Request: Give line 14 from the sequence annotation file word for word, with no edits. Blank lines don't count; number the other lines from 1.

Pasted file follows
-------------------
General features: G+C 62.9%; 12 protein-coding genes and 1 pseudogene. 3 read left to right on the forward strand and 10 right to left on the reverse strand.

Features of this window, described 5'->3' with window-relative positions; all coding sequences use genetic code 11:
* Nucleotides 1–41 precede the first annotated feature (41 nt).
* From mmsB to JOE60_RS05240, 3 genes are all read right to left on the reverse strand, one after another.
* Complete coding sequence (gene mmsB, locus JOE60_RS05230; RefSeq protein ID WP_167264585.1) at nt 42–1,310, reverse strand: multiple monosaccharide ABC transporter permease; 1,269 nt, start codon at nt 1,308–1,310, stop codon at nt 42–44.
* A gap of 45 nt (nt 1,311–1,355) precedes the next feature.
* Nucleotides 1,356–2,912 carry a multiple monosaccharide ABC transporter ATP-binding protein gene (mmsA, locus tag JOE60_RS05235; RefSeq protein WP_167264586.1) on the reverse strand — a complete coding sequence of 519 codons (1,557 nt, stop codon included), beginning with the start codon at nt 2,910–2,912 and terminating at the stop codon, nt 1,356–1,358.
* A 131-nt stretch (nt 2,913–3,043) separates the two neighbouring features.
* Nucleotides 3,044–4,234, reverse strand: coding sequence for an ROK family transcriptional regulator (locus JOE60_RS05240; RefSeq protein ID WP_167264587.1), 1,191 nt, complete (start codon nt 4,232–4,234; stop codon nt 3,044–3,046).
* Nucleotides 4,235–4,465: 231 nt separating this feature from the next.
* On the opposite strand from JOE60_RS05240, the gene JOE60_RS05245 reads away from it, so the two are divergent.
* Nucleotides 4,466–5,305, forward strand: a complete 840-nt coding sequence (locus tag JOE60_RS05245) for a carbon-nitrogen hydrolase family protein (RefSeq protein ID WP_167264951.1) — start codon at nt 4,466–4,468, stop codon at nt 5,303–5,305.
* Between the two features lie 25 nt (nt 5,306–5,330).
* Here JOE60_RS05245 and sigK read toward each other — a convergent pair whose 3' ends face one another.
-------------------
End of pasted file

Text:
* Here JOE60_RS05245 and sigK read toward each other — a convergent pair whose 3' ends face one another.